The impact of Tweed may extend far beyond airport design. In reaching its conclusion, Tweed relied upon language from its earlier summary order in Fawemimi v. Am. Airlines, Inc., 751 F. App'x 16, 19 (2d Cir. 2018), where the court concluded that the scope of federal preemption for air safety included the design and installation of airplane seat back monitors that had been approved previously by the FAA, stating that "[s]tate laws that conflict with the FAA[ct] or sufficiently interfere with federal regulation of air safety are ... preempted."

In Tweed, Fawemimi, and Goodspeed, the Second Circuit has taken a robust view of the implied field preemption created by the FAAct. There currently is a split among the Circuit Courts of Appeals regarding the scope of the preemptive effect of the FAAct with respect to aviation product liability claims. The Sixth Circuit has held that the FAAct and Federal Aviation Regulations preempt any state law failure-to-warn claims in an aviation product liability case. Greene v. BF Goodrich, 409 F.3d 784, 787 (6th Cir. 2005). The Third and Eleventh Circuits, however, have rejected arguments that the FAAct impliedly preempts state law product liability claims based upon a narrow definition of the "entire field of aviation safety." See, e.g., Sikkelee v. Precision Airmotive Corp., 822 F.3d 680 (3d Cir. 2016); Public Health Trust v. Lake Aircraft, Inc., 992 F.2d 291, 294–95 (11th Cir. 1993). The Tenth Circuit initially concluded that Congress did not indicate a "'clear and manifest' intent to occupy the field of airplane safety to the exclusion of state common law," and held that aviation product liability claims were not preempted. Cleveland v. Piper Aircraft Corp., 985 F.2d 1438, 1443–44 (10th Cir. 1993). More recently, in US Airways, Inc. v. O'Donnell, 627 F.3d 1318, 1326–27 (10th Cir. 2010), the Tenth Circuit recognized that its analysis in Cleveland "has been called into question" by subsequent Supreme Court opinions, and acknowledged that "federal regulation occupies the field of aviation safety to the exclusion of state regulations." O'Donnell stopped short of explicitly overturning Cleveland, however, limited its holding in Cleveland to state tort remedies, and held that state law governing alcohol service on commercial aircraft was preempted where the FAA "promulgated a regulation pursuant to [the Act] specifically addressing airlines' alcoholic beverage services."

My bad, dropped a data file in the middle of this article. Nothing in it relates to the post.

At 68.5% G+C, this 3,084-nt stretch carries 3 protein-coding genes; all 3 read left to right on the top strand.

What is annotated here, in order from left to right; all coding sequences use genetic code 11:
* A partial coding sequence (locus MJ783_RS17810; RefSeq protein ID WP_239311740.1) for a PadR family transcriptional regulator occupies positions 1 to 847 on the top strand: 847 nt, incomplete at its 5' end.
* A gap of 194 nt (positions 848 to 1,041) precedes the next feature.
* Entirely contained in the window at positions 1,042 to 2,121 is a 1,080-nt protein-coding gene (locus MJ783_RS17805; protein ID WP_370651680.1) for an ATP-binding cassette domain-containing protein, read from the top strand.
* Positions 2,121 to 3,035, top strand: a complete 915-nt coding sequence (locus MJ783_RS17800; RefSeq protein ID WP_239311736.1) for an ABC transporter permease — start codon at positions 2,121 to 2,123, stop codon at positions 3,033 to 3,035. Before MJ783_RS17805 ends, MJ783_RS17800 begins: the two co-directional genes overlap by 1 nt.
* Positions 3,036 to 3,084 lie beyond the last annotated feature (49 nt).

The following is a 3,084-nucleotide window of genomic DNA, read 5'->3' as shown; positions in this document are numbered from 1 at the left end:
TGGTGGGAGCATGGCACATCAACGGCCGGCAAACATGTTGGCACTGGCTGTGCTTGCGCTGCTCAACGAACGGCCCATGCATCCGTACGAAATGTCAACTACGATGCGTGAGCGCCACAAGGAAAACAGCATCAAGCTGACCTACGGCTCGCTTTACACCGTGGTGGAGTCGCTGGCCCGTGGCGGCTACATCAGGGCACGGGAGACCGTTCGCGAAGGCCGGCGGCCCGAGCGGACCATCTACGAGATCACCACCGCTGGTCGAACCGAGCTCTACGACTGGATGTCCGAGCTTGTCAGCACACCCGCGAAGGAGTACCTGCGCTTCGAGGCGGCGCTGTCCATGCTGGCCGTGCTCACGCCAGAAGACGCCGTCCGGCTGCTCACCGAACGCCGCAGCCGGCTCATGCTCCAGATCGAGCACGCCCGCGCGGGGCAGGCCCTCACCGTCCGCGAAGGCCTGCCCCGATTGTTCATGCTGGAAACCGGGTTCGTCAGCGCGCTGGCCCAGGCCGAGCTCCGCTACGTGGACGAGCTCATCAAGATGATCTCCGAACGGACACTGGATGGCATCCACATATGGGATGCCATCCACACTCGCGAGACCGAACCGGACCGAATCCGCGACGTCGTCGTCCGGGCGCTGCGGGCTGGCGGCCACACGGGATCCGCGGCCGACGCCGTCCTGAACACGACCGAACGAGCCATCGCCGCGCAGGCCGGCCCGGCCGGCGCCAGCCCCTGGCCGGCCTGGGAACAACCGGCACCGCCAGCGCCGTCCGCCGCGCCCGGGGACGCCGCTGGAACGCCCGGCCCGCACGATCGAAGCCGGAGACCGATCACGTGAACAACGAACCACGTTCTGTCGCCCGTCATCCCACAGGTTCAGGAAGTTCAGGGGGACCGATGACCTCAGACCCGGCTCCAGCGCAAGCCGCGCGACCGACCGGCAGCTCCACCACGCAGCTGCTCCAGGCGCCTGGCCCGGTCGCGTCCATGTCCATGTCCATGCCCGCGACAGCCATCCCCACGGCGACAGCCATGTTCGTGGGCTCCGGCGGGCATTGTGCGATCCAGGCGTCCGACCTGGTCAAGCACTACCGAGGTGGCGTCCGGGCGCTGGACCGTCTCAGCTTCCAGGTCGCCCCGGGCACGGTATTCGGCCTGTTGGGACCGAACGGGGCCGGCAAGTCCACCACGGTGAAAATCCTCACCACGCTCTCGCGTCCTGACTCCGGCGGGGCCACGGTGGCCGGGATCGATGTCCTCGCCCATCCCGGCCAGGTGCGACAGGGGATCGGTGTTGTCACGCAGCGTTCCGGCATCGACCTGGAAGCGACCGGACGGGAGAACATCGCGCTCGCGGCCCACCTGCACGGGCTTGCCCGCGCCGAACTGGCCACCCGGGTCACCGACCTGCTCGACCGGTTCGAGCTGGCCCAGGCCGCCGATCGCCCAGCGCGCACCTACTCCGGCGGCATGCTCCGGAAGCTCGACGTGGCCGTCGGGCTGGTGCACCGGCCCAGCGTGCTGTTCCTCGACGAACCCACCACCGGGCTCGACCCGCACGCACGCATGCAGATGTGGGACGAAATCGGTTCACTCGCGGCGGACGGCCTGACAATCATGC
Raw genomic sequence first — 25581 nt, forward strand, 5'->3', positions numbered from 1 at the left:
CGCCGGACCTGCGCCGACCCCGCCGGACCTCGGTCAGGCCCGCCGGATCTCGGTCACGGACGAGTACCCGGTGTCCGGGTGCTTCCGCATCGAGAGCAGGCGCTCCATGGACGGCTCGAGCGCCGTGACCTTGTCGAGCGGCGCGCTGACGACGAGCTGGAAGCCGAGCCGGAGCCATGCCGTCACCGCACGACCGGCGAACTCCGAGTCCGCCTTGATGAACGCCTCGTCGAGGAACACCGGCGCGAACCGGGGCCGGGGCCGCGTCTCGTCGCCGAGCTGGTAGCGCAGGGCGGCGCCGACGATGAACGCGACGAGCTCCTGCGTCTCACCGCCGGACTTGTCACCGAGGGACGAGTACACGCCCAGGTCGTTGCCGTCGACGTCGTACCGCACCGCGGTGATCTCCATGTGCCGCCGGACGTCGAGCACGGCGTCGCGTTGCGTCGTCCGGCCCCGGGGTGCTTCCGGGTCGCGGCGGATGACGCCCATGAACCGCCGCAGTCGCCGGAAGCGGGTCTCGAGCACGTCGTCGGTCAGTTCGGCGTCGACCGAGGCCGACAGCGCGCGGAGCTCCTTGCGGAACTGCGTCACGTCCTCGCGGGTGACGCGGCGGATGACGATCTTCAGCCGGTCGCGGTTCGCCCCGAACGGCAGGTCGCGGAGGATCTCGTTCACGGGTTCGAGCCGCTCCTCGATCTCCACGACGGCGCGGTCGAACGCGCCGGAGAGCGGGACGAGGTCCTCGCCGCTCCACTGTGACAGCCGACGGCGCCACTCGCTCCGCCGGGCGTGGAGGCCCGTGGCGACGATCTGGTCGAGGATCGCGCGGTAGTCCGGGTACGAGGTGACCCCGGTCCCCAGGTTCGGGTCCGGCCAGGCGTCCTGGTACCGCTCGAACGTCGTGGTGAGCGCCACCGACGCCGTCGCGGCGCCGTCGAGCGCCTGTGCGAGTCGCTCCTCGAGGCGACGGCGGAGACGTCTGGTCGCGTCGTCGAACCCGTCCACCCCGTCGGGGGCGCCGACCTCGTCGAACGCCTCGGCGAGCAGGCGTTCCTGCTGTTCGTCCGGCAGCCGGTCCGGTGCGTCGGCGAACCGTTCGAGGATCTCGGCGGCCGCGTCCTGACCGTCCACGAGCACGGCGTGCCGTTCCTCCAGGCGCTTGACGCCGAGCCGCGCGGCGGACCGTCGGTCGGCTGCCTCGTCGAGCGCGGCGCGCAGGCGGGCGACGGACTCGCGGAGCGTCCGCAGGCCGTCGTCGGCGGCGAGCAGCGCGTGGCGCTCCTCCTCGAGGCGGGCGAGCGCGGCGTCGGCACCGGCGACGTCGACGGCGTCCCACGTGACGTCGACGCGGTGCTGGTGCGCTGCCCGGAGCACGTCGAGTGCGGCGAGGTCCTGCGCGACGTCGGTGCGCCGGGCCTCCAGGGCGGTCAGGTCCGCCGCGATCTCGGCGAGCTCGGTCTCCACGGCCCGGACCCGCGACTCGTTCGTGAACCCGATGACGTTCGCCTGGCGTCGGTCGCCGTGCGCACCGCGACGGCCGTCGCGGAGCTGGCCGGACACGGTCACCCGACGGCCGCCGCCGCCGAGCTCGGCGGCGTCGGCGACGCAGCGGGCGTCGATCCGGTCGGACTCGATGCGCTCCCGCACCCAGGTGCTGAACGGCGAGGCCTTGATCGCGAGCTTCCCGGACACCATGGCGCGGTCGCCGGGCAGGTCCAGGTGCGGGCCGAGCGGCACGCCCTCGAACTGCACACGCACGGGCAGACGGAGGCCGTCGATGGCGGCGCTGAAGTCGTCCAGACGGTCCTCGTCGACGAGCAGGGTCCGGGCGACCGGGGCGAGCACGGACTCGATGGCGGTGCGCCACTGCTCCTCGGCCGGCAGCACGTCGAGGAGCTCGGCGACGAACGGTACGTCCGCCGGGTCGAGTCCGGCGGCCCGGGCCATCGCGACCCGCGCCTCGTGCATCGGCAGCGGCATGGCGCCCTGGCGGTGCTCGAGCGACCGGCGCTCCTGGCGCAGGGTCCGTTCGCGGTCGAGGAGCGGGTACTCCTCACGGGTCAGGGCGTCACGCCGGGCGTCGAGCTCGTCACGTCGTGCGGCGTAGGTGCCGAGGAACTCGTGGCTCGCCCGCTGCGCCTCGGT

Newspapers have reported that the state of Connecticut will not appeal the Second Circuit's decision in Tweed-New Haven to the United States Supreme Court. Coincidentally, the Supreme Court may address the issue of whether aviation product liability claims fall within the scope of implied field preemption for the "entire field of aviation safety" in the near future. Following another decision by the Third Circuit Court of Appeals in Sikkelee v. Precision Airmotive, 907 F.3d 701 (3rd Cir. 2018), this time rejecting the application of the related principle of conflict preemption, the defendants in Sikkelee filed a petition for certiorari to the Supreme Court in March 2019 seeking review of both the implied field preemption and conflict preemption rulings. On June 24, 2019, the Supreme Court invited the Solicitor General to file briefs expressing the views of the United States with respect to these issues. It is expected that the Solicitor General will file his brief this fall, and that the Supreme Court then will decide whether to accept the petition for certiorari.